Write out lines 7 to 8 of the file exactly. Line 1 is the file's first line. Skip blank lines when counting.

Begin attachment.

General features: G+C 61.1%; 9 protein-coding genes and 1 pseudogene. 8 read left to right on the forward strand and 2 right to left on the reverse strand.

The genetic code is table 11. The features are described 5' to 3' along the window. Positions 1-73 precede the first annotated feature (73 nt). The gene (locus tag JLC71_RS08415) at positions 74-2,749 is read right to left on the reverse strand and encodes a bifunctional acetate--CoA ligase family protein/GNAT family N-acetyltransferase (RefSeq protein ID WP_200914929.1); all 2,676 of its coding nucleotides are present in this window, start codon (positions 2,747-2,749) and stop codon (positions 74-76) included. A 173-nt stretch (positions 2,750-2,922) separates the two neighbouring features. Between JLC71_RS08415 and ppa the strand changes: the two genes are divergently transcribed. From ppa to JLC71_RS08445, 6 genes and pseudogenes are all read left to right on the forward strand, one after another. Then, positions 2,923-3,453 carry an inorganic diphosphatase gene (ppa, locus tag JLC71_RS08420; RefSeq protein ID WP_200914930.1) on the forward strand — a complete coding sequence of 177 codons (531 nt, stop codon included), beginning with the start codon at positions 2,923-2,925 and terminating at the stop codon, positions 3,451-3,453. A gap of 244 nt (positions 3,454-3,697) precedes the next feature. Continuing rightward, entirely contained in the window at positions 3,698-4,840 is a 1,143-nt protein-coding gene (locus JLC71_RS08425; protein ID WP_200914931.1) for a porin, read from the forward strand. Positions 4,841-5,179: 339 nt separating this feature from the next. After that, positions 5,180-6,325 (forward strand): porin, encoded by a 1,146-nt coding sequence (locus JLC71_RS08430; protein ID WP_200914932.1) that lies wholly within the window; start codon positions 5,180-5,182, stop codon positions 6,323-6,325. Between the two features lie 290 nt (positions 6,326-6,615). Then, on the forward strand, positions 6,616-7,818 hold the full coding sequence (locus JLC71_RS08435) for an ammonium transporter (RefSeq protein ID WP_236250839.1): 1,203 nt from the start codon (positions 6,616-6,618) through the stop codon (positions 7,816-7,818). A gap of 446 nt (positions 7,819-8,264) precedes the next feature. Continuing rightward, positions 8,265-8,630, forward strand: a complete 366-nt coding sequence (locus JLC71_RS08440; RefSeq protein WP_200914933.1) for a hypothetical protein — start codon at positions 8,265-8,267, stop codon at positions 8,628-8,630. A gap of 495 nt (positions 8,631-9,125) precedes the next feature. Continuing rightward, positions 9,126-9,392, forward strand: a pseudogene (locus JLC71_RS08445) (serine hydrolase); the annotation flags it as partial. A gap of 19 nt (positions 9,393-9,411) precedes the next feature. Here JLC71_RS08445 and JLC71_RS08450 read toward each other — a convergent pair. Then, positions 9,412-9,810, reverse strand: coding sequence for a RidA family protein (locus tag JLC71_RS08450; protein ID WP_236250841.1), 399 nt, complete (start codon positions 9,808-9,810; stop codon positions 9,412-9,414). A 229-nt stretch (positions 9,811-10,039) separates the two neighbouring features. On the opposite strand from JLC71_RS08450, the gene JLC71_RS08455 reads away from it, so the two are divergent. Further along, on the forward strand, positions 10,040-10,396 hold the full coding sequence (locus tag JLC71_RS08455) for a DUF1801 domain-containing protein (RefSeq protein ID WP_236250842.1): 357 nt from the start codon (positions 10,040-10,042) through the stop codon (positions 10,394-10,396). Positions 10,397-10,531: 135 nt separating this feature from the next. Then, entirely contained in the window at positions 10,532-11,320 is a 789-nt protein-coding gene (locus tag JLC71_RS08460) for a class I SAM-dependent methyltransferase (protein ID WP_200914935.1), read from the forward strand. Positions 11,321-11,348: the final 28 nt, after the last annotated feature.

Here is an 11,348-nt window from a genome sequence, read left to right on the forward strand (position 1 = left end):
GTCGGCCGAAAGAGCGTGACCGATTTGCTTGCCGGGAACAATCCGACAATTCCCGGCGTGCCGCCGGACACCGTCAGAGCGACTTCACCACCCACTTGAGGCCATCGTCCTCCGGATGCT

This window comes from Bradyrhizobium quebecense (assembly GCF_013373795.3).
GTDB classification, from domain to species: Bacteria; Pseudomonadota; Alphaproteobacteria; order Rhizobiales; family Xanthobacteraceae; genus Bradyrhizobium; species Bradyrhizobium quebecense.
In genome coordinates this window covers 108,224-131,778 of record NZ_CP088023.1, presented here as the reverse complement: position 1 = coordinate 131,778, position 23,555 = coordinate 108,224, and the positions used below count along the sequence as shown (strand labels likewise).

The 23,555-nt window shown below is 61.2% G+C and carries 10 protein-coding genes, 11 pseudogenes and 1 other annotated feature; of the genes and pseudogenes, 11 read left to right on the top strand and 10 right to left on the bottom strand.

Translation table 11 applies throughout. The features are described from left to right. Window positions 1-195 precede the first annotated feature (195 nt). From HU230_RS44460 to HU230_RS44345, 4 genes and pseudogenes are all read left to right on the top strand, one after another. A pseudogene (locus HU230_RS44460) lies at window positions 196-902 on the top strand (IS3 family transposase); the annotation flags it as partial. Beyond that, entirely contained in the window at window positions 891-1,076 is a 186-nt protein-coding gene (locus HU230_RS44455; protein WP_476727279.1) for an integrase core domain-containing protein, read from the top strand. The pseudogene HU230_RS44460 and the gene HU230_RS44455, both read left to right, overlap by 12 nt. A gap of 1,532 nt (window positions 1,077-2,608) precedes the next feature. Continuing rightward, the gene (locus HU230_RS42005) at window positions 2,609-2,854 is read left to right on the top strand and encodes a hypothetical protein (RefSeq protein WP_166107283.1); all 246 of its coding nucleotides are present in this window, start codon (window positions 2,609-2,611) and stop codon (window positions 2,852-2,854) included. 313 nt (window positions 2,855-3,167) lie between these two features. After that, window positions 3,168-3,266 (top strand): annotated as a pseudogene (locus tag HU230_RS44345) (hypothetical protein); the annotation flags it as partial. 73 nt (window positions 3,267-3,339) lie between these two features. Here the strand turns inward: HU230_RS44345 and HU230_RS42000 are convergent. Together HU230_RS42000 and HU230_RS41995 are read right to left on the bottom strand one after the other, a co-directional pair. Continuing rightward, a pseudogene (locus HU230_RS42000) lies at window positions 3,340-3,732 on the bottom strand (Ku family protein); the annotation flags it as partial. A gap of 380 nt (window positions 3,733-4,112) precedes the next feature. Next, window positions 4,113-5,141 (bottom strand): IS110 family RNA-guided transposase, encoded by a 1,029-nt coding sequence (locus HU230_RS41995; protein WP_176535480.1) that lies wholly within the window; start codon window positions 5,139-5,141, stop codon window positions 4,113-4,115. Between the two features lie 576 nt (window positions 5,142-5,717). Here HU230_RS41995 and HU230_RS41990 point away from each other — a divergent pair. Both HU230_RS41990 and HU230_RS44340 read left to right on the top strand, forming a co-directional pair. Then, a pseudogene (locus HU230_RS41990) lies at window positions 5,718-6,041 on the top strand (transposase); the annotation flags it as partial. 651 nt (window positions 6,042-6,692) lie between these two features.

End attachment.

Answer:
In genome coordinates this window covers 108,224-131,778 of record NZ_CP088023.1, presented here as the reverse complement: position 1 = coordinate 131,778, position 23,555 = coordinate 108,224, and the positions used below count along the sequence as shown (strand labels likewise).

The 23,555-nt window shown below is 61.2% G+C and carries 10 protein-coding genes, 11 pseudogenes and 1 other annotated feature; of the genes and pseudogenes, 11 read left to right on the top strand and 10 right to left on the bottom strand.